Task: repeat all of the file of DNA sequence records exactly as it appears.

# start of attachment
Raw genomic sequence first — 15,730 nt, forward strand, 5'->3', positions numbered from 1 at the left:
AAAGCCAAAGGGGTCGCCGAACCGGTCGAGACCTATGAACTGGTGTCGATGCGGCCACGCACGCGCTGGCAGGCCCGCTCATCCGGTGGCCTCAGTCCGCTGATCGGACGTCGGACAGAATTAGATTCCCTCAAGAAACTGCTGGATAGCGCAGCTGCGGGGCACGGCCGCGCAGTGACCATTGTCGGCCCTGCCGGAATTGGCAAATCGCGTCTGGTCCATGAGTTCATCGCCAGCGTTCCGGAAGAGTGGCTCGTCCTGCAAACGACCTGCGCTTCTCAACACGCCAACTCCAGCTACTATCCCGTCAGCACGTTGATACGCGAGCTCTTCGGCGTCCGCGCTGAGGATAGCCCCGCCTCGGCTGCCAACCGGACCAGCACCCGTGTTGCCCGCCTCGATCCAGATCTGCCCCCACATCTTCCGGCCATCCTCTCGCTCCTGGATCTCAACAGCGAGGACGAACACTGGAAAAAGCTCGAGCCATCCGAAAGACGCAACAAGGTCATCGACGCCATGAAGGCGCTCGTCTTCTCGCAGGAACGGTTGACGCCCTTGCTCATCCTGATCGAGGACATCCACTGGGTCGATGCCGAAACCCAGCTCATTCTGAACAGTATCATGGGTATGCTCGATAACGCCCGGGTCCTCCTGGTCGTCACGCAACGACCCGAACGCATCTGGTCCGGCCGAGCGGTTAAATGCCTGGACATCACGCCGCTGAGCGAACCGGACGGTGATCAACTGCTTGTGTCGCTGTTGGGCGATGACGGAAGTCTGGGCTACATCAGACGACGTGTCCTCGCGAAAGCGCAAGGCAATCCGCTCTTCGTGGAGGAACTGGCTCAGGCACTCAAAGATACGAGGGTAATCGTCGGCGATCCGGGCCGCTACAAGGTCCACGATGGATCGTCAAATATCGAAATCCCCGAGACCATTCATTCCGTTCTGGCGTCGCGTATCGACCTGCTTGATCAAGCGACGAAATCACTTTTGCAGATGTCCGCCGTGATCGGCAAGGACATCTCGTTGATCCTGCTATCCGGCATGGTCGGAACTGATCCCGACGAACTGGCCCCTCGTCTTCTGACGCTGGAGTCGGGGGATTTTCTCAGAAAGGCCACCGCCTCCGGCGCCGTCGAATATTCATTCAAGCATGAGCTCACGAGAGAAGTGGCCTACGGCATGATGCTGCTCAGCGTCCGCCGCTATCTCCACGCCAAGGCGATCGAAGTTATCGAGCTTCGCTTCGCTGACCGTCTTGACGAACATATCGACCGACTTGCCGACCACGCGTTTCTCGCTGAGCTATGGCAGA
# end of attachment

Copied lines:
Raw genomic sequence first — 15,730 nt, forward strand, 5'->3', positions numbered from 1 at the left:
AAAGCCAAAGGGGTCGCCGAACCGGTCGAGACCTATGAACTGGTGTCGATGCGGCCACGCACGCGCTGGCAGGCCCGCTCATCCGGTGGCCTCAGTCCGCTGATCGGACGTCGGACAGAATTAGATTCCCTCAAGAAACTGCTGGATAGCGCAGCTGCGGGGCACGGCCGCGCAGTGACCATTGTCGGCCCTGCCGGAATTGGCAAATCGCGTCTGGTCCATGAGTTCATCGCCAGCGTTCCGGAAGAGTGGCTCGTCCTGCAAACGACCTGCGCTTCTCAACACGCCAACTCCAGCTACTATCCCGTCAGCACGTTGATACGCGAGCTCTTCGGCGTCCGCGCTGAGGATAGCCCCGCCTCGGCTGCCAACCGGACCAGCACCCGTGTTGCCCGCCTCGATCCAGATCTGCCCCCACATCTTCCGGCCATCCTCTCGCTCCTGGATCTCAACAGCGAGGACGAACACTGGAAAAAGCTCGAGCCATCCGAAAGACGCAACAAGGTCATCGACGCCATGAAGGCGCTCGTCTTCTCGCAGGAACGGTTGACGCCCTTGCTCATCCTGATCGAGGACATCCACTGGGTCGATGCCGAAACCCAGCTCATTCTGAACAGTATCATGGGTATGCTCGATAACGCCCGGGTCCTCCTGGTCGTCACGCAACGACCCGAACGCATCTGGTCCGGCCGAGCGGTTAAATGCCTGGACATCACGCCGCTGAGCGAACCGGACGGTGATCAACTGCTTGTGTCGCTGTTGGGCGATGACGGAAGTCTGGGCTACATCAGACGACGTGTCCTCGCGAAAGCGCAAGGCAATCCGCTCTTCGTGGAGGAACTGGCTCAGGCACTCAAAGATACGAGGGTAATCGTCGGCGATCCGGGCCGCTACAAGGTCCACGATGGATCGTCAAATATCGAAATCCCCGAGACCATTCATTCCGTTCTGGCGTCGCGTATCGACCTGCTTGATCAAGCGACGAAATCACTTTTGCAGATGTCCGCCGTGATCGGCAAGGACATCTCGTTGATCCTGCTATCCGGCATGGTCGGAACTGATCCCGACGAACTGGCCCCTCGTCTTCTGACGCTGGAGTCGGGGGATTTTCTCAGAAAGGCCACCGCCTCCGGCGCCGTCGAATATTCATTCAAGCATGAGCTCACGAGAGAAGTGGCCTACGGCATGATGCTGCTCAGCGTCCGCCGCTATCTCCACGCCAAGGCGATCGAAGTTATCGAGCTTCGCTTCGCTGACCGTCTTGACGAACATATCGACCGACTTGCCGACCACGCGTTTCTCGCTGAGCTATGGCAGA